Limitations of the Emancipation Proclamation

Limitations of the Emancipation Proclamation

President Abraham Lincoln issued the Emancipation Proclamation on January 1,
1863 declaring that all persons held as slaves within the rebellious states
shall be free. However, despite this expansive wording, the Proclamation was
limited in many ways. It applied only to states that withdrew from the Union,
leaving slavery untouched in the loyal border states. It also specifically
excluded parts of the Confederacy that had already come under Northern control.
Most importantly, the freedom it promised depended upon Union military victory.

In the early life of Lincoln, he formed a strong opinion on the issue of
slavery. Slavery, for Lincoln, violated everything for which he stood. Lincoln
was born into a poor pioneer family, and worked hard on the farm. He knew what
it was like to till soil and raise crops. Through his hard work and
determination, Lincoln was able to become a successful lawyer. "Lincoln
believed that all Americans should have the opportunity to enhance their lives
as he had enhanced his own" (Tackach 30). Lincoln felt slavery violated the
principle in the Declaration of Independence that stated "all men are
created equal"(Tackach 31).

The Emancipation of January 1, 1863, contained no indictment of slavery, but
simply based emancipation on "military necessity". However, the
Federal Constitution still held the slaves as property, except in Missouri and
Maryland, two states which had legalized emancipation (Sandburg 643). Lincoln is
often known as the "Great Emancipator", and was loved for
"freeing the slaves".(Donald 154) The purpose for issuing the
proclamation is not always fully understood. "Although Lincoln\'s judgement
as well as timing were in the long run fully vindicated, it is perhaps easier to
understand the Proclamation in the terms in which Lincoln himself presented
it-as a war measure, issued on the narrow grounds of military necessity, and
designed to hurt the enemy both at home and abroad" (Canby 291).

In the beginning, the Civil War was not being fought over the issue of
slavery, but it war was being fought primarily to save the Union (Tackach 43).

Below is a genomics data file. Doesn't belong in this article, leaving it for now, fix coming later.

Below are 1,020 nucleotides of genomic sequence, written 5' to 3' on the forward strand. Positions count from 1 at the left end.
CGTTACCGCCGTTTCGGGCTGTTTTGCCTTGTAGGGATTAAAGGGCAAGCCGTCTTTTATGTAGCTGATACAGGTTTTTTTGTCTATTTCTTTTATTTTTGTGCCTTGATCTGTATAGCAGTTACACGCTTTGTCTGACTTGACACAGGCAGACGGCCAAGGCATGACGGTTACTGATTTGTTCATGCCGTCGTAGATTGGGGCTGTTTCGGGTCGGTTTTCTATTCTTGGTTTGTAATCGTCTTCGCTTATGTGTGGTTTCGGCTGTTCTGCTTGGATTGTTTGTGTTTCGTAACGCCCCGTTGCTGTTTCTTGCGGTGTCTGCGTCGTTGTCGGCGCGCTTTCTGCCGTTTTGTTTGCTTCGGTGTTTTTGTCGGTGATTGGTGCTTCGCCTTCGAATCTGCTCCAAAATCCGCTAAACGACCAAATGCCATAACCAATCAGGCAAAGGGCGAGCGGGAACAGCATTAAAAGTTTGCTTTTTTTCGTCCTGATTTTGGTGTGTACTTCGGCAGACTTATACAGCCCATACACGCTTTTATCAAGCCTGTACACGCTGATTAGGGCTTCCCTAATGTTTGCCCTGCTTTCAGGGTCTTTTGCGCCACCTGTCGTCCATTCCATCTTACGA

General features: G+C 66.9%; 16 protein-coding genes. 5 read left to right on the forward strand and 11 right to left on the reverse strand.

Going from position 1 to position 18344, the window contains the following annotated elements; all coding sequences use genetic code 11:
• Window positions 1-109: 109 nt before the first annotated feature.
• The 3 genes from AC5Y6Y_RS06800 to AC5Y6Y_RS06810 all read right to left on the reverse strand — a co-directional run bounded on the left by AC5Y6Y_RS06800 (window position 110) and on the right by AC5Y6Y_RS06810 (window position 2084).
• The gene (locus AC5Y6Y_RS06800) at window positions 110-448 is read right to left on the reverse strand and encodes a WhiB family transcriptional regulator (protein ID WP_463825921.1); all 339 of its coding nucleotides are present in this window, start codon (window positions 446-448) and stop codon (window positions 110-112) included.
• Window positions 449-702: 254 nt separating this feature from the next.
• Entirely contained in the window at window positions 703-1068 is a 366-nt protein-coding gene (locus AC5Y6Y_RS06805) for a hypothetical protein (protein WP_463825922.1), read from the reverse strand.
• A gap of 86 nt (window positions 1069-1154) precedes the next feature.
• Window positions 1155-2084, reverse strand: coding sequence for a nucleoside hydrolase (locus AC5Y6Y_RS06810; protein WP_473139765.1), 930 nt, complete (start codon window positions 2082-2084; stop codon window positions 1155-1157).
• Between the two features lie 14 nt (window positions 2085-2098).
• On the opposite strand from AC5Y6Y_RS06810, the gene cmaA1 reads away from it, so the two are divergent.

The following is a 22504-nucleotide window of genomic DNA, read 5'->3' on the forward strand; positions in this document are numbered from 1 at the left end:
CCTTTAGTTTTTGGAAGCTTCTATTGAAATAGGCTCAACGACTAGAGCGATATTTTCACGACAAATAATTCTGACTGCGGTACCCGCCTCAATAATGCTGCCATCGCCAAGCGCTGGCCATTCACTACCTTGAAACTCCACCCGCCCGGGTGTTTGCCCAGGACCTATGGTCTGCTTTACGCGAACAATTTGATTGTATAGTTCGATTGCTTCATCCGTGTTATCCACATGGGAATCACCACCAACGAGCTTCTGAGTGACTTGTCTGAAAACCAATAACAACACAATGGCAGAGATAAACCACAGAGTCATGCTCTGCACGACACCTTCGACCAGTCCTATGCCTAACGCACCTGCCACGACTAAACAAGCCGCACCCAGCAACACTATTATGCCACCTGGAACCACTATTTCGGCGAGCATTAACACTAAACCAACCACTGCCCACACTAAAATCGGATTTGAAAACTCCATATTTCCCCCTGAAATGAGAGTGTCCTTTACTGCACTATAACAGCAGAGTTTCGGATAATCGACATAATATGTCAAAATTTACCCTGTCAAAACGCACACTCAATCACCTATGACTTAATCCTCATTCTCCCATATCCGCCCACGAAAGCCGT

Lincoln accurately hypothesized that any freeing of slaves elsewhere would hurt
the border states, and the Union could not afford to lose any more states than
it had already lost. Lincoln once said

If I could save the Union without freeing any slave I

would do it, and if I could save it by freeing all the

slaves, I would do it; and if I could save it by

freeing some and leaving others alone I would also do

that(Canby 292).

As he wrote these words to Horace Greeley, Lincoln had already knew he was
going to issue the Emancipation Proclamation at the first favorable opportunity.

Part of the "military necessity" justification for the proclamation
was the opinion that freed blacks could not be used in the armed forces. In
aiding to restore the Confederate states and their citizens to the Union,
Lincoln was explicit and took his authority in action (Phillips 92). As the war
entered its second year, the abolitionists in Congress began pressing the
president to free the slaves. Freeing the slaves would cause problems because it
would cripple the South\'s ability to wage war. This would occur because the
labor by slaves would have to be performed by men who might otherwise enlist in
the Confederate army (Tackach 43).

As predicted, the South condemned Lincoln for the Emancipation Proclamation.
"To pro-slavery Southerners, Lincoln was no better than John Brown, who
had, in 1859, attempted to ignite a bloody war to free the South\'s
slaves---Lincoln\'s Emancipation Proclamation steeled the South\'s resolve to win
the Civil War. To lose the war would mean an end to Southern slavery and the
ruination of the South\'s economy." (Tackach 46).

In some ways, Lincoln had changed the purpose of the Civil War. It went from
a war to restore the Union to a war to end American slavery (Sandburg 331).

The Emancipation Proclamation itself was no ringing call for an all-out
attack on slavery. It did not lay hands on slaves in the Confederacy and set any
of them free immediately. But it did, slowly but surely, take hold of the minds
of men and inspire them to fight for the freedom of millions of men, women, and
children in bondage. The proclamation was a promise for the futureóa promise
that changed the war for the Union into a fight for freedom.(Latham 5)

The many limitations and fine points in the proclamation provided fuel for
Lincolnís critics during the war and right into present day, but while he
lived, those critics were mostly conservatives that were not going to admire any
policy that led